Argentine exchange program promotes cultural understanding
Federico Alejandro Tripaldi yanked the green thermos out of his backpack as fellow student Agustín Tacca demonstrated how Argentines pour hot water into a gourd stuffed with yerba mate leaves and then sip the infusion from a slender metal straw called a bombilla.
The resulting drink — a bitter caffeinated beverage that’s similar, perhaps, to Japanese green tea — is often called Argentina’s national drink. Tripaldi and Tacca say it’s a small taste of home, as they study half a world away in Blacksburg.
They’re part of the Friends of Fulbright Argentina Student Exchange Program, which provides scholarships to elite Argentine students to participate in educational exchange programs at U.S. universities. Participants are chosen based on their academic excellence as well as their leadership potential. The program, now in its fifth year at Virginia Tech, aims to promote mutual understanding and international goodwill between the two countries.
“Studying abroad means much more than a simple trip,” said Tacca, a biology student at the National University of the Littoral in Santa Fe. “It involves opening your mind to new experiences and mutual understanding between cultures.”
At Virginia Tech, the students audit classes in their fields of study, attend intensive English classes at the Language and Culture Institute, and share the experience of living and studying with American students. They also engage with the broader community and participate in cultural immersion activities around the region. During a visit to Washington, D.C., for example, they explored the National Mall, visited museums, and met with Jorge Argüello, Argentina’s ambassador to the United States.
“Not only are we providing a meaningful academic experience for the students, but these visiting scholars are bringing diverse perspectives into Virginia Tech’s classrooms and into our community,” said Patricia Parera, associate director at the Language and Culture Institute and the program’s academic director. “They give us a broader worldview and help us all better understand the role of nuance in culture and diversity.”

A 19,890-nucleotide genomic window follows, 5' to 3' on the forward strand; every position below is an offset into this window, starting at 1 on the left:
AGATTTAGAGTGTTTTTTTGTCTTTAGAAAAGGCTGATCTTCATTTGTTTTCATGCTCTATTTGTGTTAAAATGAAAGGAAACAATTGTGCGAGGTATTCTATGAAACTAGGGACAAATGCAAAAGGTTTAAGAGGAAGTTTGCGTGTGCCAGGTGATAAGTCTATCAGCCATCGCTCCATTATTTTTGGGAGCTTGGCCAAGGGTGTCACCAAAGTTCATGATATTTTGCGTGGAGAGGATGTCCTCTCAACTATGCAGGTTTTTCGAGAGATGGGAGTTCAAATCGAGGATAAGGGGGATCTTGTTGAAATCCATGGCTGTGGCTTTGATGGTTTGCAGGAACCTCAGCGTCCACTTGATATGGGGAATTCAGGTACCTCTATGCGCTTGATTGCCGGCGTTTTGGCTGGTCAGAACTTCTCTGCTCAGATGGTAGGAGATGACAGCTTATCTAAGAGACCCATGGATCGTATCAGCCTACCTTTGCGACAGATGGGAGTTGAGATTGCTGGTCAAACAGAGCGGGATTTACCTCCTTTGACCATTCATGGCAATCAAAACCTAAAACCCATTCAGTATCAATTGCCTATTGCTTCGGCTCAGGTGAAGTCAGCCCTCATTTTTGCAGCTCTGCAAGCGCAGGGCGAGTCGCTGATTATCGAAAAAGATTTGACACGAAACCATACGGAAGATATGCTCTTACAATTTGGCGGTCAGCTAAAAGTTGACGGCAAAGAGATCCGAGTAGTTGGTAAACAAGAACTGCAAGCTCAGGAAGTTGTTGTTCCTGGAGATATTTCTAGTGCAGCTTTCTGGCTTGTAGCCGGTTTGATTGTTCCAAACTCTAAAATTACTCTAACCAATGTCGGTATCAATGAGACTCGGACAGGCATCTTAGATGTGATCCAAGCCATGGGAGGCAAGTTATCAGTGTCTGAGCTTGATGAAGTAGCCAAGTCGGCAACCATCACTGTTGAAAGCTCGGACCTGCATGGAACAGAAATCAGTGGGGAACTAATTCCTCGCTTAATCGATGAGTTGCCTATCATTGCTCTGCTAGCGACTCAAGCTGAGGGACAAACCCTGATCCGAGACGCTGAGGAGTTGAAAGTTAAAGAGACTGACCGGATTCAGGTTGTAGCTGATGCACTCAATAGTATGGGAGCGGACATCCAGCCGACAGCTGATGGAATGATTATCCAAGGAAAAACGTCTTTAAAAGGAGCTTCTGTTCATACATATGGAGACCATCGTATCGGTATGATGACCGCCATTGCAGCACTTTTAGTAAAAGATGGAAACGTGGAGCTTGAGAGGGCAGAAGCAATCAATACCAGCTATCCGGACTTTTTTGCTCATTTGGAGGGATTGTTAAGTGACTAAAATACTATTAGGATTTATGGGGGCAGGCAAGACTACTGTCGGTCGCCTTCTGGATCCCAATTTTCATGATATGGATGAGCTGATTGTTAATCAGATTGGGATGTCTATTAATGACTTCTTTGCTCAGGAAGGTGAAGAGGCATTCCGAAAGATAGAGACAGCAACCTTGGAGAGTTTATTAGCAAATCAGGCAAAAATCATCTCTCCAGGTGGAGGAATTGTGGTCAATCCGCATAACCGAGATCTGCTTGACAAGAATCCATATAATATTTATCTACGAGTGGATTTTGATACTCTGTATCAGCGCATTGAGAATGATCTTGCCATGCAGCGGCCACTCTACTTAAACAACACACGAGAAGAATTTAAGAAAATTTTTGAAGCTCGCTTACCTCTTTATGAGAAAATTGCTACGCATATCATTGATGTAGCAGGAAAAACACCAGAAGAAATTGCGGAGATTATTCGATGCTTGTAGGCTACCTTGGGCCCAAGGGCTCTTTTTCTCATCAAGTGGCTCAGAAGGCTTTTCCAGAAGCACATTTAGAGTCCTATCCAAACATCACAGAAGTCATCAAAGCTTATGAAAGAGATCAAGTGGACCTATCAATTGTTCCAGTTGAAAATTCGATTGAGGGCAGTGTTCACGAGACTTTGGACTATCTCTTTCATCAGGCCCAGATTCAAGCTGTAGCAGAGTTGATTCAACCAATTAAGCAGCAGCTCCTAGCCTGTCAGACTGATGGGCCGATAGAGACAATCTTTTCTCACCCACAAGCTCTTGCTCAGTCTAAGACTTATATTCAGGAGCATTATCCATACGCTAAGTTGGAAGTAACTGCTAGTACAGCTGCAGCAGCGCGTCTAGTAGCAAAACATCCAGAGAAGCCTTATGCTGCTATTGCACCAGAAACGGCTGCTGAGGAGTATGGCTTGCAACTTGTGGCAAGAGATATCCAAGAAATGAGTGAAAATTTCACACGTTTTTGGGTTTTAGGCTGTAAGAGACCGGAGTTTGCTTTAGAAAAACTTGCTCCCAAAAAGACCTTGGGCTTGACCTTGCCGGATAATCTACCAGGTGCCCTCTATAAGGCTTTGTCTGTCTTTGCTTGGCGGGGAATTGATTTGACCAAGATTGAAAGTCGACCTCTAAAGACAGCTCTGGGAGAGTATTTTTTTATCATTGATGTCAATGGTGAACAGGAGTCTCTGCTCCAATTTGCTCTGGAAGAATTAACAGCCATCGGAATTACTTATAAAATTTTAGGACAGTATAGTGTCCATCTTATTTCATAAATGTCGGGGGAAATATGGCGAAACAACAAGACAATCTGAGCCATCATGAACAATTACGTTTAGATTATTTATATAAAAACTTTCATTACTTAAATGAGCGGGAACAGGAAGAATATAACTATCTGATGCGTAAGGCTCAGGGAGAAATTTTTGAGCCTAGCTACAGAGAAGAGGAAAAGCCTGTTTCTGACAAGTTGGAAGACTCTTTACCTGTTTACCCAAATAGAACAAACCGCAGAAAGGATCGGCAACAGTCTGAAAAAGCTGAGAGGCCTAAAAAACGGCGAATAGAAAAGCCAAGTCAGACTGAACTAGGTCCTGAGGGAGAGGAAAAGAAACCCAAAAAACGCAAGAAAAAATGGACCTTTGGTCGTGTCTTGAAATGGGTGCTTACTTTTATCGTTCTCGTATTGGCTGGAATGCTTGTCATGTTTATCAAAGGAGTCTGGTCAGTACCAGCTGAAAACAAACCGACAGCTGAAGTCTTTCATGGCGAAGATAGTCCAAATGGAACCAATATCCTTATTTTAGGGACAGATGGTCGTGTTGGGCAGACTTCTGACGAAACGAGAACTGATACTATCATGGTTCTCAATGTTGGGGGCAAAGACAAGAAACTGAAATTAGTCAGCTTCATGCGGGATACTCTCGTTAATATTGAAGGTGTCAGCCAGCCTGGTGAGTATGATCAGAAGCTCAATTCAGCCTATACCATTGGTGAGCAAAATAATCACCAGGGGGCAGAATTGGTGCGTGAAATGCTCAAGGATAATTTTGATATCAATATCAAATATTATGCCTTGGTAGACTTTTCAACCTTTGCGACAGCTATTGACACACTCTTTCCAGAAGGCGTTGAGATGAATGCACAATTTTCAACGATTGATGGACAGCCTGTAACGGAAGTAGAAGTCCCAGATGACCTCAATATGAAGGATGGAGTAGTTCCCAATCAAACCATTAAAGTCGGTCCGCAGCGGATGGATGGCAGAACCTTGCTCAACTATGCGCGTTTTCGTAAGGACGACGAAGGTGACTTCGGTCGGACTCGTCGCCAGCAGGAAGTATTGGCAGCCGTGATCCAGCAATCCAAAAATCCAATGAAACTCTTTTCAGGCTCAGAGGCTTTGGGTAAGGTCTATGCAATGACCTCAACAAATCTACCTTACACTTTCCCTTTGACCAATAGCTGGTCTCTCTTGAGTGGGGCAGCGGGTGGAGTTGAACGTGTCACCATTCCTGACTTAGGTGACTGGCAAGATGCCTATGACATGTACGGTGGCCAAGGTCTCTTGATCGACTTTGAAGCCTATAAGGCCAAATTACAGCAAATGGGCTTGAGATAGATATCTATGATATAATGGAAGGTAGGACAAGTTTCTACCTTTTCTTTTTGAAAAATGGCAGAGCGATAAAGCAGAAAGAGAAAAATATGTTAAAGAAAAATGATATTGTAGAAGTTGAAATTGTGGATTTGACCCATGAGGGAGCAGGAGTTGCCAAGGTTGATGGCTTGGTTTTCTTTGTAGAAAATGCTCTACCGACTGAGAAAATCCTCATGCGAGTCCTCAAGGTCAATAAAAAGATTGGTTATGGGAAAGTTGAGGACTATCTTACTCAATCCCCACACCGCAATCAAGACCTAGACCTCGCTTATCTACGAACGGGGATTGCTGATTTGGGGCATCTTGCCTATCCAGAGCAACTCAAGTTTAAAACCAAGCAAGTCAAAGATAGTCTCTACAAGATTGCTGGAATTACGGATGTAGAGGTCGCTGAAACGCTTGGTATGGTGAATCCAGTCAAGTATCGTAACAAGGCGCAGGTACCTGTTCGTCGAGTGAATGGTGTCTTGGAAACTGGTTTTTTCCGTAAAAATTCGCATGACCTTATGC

Jonathan Sánchez González, who is studying chemistry at the University of Buenos Aires, said he was eager to participate in the program because it’s a chance to see what college life is like in the U.S. “Studying abroad forces us to get out of our comfort zone and face new challenges. Also, it is an amazing opportunity to network and meet people from a wide variety of backgrounds,” he said.
For many students, the friendships they forge on campus are often the first contact they have with citizens from other nations, said Don Back, director of the Language and Culture Institute, part of Outreach and International Affairs. He said this sort of program is fundamental to the university’s role as a global land-grant university.
“It has been a great honor to host this program at Virginia Tech. Exchanges such as this really do break down walls between us,” he said. “These remarkable, highly engaged students are building the sort of people-to-people connections that span the globe and last a lifetime. I know they will return home with positive impressions of America as they go on to become leaders in their own country.”
Engineering students Santiago Ruiz and Braian Eduardo Kozloski said they’ve been impressed by the latest technologies available to students in Blacksburg. “The Virginia Tech campus is huge compared with any campus in Argentina, and it has so many buildings and facilities,” said Ruiz, a student at the National University of La Matanza. But despite its size, he still feels a sense of belonging. “You really feel like a Hokie. In Argentina, that sense is not so common.”
Camillo Cherenscio and Manuel Estevez echoed that sentiment. Cherenscio, from the National University of Central Buenos Aires, said he’s been surprised by how easily everyone shares their love for Virginia Tech. “All of this is extremely contagious, so in some sense I’m also starting to feel and transmit that love for Virginia Tech.”
Estevez, a student at the National University of Río Cuarto, said he’s been moved by the passion of the faculty here and their focus on students’ learning. Unlike in Argentina, where a university is just the place you go to study, “it seems for me that the university here is like a home and you feel part of it.”